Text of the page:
3 Things you Should Know when Developing a Website


After a week of readings, videos and learning resources on web-design and development, I took a step back to review what I had learned. I realized that I often make snap decisions on whether or not I like a website. Sometimes I click off a website even before I have time to process why. This week allowed me to slow down and critically reflect on what are some best practices in web design development for health. Below you will find the “3 things you should know when developing a website. “

  1. “Simplicity is key,” Mansfield, in Social Media For Social Good, recognizes the magnitude by which social media has changed, however, still emphasizes on how important it is to not do too much. Just because we can do something or design something a certain way doesn’t mean that we should. In 20 Examples of Bad Web-design, one can quickly see many examples of sites that are cluttered with too many graphics, information and colors. While reviewing these websites I became confused on where to begin, or in some instances even had difficulty reading some headings. When creating a website you want to make sure that you have consistent design and colors. In addition, you want to make sure that the way that you are formatting your site gives it a purpose-driven flow, meaning that your readers navigate through the site how you had envisioned them to.


  1. Make your site interesting. While visiting a range of sites I quickly noticed that many of these sites used multiple types of social media. They not only made their site aesthetically pleasing through the use of colors, formatting and pictures. The most appealing sites also utilized videos and slide shows that as Mansfield points out, “helps to tell the organizations story better.” It also helps to break up the content, and again, provide another way for the viewer to learn about the work and/or the message. A CURE International is a perfect example of a website that does an impressive job of making their website interesting. In addition, 41 Best Nonprofit Websites of 2014, is another great place to get a sense of the features your website should have.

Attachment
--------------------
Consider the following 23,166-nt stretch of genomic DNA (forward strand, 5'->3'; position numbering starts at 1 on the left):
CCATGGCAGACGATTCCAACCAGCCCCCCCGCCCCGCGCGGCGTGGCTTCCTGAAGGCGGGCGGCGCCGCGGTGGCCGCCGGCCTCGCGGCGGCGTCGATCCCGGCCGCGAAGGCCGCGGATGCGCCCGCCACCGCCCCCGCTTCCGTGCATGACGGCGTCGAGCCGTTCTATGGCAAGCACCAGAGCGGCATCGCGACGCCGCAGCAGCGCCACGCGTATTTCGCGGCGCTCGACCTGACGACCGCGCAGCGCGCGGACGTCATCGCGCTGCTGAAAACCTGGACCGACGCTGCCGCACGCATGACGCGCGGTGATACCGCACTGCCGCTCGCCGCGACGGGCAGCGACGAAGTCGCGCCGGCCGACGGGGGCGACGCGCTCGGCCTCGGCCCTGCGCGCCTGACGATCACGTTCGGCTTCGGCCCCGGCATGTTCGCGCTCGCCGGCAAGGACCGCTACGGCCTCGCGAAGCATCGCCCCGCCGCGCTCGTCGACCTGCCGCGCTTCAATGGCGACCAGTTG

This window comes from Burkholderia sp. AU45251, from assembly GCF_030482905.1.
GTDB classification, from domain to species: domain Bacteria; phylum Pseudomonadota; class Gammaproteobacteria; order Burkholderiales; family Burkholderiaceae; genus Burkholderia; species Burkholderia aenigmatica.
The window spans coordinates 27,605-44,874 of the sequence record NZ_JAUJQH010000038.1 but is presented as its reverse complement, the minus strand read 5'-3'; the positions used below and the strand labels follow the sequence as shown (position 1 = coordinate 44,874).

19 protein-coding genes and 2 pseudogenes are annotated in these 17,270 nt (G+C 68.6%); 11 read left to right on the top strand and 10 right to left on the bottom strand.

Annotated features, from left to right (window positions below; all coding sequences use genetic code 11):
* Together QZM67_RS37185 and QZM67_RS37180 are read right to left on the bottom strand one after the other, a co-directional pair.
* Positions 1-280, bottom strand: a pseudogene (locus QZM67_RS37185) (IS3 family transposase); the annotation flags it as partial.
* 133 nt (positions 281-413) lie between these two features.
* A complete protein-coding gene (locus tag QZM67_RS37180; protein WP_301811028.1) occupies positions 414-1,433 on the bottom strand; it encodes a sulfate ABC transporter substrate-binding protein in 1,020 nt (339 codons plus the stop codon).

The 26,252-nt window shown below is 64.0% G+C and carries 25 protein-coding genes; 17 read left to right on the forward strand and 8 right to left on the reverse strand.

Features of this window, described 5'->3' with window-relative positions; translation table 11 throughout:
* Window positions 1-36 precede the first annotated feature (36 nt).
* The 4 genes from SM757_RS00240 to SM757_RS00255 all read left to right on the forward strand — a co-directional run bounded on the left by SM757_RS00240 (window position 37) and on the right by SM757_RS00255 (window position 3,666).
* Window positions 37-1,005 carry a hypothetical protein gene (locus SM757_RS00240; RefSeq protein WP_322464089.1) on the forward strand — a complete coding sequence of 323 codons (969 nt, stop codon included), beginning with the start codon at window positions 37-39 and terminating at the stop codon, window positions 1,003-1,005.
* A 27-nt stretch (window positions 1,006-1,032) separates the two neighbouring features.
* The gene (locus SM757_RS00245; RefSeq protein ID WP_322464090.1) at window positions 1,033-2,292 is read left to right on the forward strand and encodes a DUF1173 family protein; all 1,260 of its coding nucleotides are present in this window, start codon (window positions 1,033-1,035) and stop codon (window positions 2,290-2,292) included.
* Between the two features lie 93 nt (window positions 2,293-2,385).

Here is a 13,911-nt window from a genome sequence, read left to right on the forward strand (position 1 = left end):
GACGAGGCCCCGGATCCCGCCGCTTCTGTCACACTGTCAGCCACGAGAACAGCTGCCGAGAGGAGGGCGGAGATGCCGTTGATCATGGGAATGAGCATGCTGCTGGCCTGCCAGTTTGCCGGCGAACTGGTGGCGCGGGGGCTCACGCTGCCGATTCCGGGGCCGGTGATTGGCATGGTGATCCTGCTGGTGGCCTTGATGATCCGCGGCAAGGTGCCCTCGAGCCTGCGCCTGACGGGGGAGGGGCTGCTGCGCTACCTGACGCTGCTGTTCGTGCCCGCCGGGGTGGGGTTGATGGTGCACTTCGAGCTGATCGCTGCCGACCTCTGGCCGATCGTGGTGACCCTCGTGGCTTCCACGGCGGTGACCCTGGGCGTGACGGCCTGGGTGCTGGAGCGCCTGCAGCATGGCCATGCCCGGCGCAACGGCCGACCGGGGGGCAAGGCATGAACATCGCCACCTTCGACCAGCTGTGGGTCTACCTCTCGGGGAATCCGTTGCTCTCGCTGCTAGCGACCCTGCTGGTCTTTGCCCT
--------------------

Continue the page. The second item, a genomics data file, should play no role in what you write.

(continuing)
1. Update, Update, Update. On multiple occasions when visiting sites I would come across old information, or links that no longer worked. When this happened, I found myself less likely to trust the site, or I questioned the other information that they provided. If you plane on creating a campaign or providing important health information. It is imperative that you are making sure to share information in a timely manner.


There are so many other important things that one should know when developing a website, however, through my experiences the three I mentioned stood out the most to me. Websites provide another useful platform to communicate our message to our viewers. However, it is so important that we make sure that we are putting in the time to plan for, and develop these sites. Without the appropriate amount of time, our message can easily get lost. As public health professionals we have so many resources that we can use to improve the public’s health. Whichever we choose to use, we need to make sure that we fully understand how to use the tool effectively to benefit those we are trying to help.


One thought on “3 Things you Should Know when Developing a Website

  1. Hey Alissa,

    Great post. I really connected with the first person voice and I agree with you 100% as to why I will click away from a website. Your post made me think about how much I COULD NOT STAND government websites about 5 years ago. They looked like they were in beta with awful color schemes, jam packed with crappy stock photos, and it felt like they never update the information. Since then many have been updated to the tech century we live in, but its a recent development, and there are still a bunch that suck like these: http://gizmodo.com/11-of-the-most-embarrassing-government-websites-1619676187

    That website of examples is absolutely atrocious. My eyes hurt after having a look. All you need is a little bit of time, attention to detail and maybe some taste and you can have a website that people won’t click away from.


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